The notion that a burger needs to feature beef, turkey or any other sort of meat to be satisfying has long been debunked. There are restaurants all over the country now that are offering delicious vegan burgers that any foodie, vegan or otherwise, would be silly not to try out. One of the most renowned vegan burgers is also one of the most exclusive ones. Or, at least it is for now.
The "Impossible Burger," made by Impossible Foods, quickly gained a reputation as a burger that had to be tasted to be believed. It debuted at New York's Momofuku Nishi. On Facebook, Chef David Chang said, "Today I tasted the future and it was vegan." As part of its exclusivity the burger (which lured waves of people to line up in hopes of trying it), is only available during Momofuku Nishi's lunch hour, from 12-3 p.m.
The restaurant's Tumblr offers the fascinating rundown of the Impossible Burger, which looks remarkably like a burger you would find at any American restaurant or cookout. As the description plainly states, "the Impossible burger tastes like ground beef but is made from plants." Indeed, the hearty taste of the Impossible Burger is created through wheat protein, potatoes, special seasoning and heme. Heme is where the magic comes in, as it allows the Impossible Burger to replicate the savory taste of one made out of meat, but in more lean meals. The Tumblr post then goes on to describe the sustainability associated with the burger.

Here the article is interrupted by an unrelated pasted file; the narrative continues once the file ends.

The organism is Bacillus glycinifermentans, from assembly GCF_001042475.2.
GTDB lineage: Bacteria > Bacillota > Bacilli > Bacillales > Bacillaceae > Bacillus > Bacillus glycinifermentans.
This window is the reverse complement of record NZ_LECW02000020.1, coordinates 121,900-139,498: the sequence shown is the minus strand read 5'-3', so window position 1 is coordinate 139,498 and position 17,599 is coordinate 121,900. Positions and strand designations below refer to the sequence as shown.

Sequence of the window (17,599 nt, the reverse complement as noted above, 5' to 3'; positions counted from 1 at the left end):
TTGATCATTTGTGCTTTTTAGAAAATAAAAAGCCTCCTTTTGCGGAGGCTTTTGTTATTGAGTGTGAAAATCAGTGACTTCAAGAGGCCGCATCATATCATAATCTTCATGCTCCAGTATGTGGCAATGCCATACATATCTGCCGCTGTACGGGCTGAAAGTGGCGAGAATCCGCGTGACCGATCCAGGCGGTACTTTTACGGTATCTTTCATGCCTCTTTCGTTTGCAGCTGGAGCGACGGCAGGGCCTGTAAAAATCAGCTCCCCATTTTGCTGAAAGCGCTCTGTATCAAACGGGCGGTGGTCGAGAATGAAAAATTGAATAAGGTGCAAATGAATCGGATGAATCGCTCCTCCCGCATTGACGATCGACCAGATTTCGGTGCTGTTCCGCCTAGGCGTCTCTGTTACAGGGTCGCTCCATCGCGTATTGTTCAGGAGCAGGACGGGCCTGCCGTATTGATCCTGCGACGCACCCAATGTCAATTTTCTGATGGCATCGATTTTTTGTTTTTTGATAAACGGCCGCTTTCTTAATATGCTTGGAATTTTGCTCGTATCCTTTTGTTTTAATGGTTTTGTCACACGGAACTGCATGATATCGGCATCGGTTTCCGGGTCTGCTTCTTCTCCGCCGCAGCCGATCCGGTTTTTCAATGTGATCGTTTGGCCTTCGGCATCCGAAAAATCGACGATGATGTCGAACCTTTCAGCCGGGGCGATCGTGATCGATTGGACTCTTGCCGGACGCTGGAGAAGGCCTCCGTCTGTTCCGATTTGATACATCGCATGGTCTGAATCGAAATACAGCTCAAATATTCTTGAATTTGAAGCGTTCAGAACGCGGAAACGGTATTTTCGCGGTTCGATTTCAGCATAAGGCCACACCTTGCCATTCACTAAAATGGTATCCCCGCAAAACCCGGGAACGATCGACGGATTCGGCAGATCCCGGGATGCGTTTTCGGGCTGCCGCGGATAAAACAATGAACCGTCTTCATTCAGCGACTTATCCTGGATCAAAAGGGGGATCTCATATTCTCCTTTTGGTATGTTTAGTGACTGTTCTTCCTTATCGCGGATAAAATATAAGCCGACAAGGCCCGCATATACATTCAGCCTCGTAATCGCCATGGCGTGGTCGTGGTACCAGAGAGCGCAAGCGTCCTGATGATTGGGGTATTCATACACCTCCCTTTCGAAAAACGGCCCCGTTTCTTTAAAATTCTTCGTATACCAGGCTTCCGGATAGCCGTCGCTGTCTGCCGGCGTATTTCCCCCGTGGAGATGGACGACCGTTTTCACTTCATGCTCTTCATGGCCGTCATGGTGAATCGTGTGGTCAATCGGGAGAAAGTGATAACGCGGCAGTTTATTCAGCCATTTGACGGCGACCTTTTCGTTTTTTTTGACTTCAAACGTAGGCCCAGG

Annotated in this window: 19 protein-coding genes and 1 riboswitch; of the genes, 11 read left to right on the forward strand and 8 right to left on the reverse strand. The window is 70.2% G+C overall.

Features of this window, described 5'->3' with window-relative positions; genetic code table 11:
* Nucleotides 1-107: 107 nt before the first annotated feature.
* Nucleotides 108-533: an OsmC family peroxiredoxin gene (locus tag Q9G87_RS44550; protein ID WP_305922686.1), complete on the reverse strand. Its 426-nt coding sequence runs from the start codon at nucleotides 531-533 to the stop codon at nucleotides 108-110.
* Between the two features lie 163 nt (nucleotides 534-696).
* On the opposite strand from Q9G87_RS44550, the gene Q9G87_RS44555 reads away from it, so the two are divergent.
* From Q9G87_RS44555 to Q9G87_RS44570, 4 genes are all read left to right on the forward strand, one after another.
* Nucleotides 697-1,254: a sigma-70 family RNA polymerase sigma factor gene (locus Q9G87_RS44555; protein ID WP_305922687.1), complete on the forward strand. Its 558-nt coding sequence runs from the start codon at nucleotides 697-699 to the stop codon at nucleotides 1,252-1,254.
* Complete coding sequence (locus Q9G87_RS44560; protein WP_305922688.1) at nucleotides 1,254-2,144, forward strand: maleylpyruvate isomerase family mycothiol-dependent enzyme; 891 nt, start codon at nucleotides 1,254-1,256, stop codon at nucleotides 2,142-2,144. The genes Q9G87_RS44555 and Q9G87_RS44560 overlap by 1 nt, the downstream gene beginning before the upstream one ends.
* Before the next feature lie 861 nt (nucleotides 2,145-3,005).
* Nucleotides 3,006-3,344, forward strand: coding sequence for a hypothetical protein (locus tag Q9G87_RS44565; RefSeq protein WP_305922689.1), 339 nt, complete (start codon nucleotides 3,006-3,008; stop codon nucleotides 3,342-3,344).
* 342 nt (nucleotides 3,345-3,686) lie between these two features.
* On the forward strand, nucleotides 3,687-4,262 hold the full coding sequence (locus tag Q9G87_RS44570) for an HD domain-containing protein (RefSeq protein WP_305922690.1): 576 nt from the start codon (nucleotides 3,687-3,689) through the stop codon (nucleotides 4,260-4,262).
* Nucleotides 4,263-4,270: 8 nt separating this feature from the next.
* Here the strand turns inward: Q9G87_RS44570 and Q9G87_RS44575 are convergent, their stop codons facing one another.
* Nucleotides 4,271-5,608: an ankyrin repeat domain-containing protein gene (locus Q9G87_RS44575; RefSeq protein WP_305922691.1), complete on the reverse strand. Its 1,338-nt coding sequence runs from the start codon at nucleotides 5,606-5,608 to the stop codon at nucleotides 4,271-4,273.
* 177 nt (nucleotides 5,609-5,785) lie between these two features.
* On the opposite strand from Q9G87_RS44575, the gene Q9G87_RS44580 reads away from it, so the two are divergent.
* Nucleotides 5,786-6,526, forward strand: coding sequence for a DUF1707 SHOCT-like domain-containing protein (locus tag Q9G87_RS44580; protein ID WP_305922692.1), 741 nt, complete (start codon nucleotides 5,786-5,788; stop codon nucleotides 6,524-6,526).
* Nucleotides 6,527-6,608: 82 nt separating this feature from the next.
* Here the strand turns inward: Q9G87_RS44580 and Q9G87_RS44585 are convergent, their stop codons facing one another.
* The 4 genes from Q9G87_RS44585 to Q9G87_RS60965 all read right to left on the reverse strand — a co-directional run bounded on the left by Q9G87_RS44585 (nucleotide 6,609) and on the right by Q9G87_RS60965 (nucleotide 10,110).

Word of the burger's popularity spread and the Impossible Burger started heading out West. It arrived in San Francisco at two different restaurants, Cockscomb and Jardinière. Plus, it also came to fine dining vegan restaurant Crossroads in Los Angeles. For some, the Impossible Burger might seem to be impossible to ever find, but for those who try it, it seems to be impossible to put down.
For New Yorkers who want to try the Impossible Burger, there are now more restaurants offering it. Two of Chef Brad Farmerie's restaurants, Saxon + Parole as well as Public now have the Impossible Burger on their menus. Plus, the Daily, the bar right next to Public, is reportedly going to replace the burger that's currently on their menu with it. All of these restaurants are putting their own spin on the burger as well. Saxon + Parole's interpretation features sauces made of mushrooms and truffles, while Momofuku Nishi's is more in line with that of a traditional burger.
The overwhelming popularity and demand for the Impossible Burger might seem surprising, considering that it is, after all, a vegan burger. However, with a rising awareness of the effects of factory farming on our environment and the welfare of animals used for livestock, the vegan movement is gaining more and more traction through irrefutable scientific evidence as to why this lifestyle is far better for our environment.
However, it can be difficult to persuade people to overhaul their diets completely if they don't want what you're offering them. Many people might think that vegans subsist off salads exclusively. However, as the Impossible Burger proves, you can have a deeply satisfying meal without any harm coming to animals whatsoever.
Could the Impossible Burger spark a culinary revolution? Chang's testimony was beyond high praise, but it's unclear how near that future he's referring to is. Hopefully, word of the Impossible Burger will spread, and it will be available in cities across the U.S. and around the world. If not, the vegan message will not die out, and new followers will join the call to protect animals and our planet as a whole.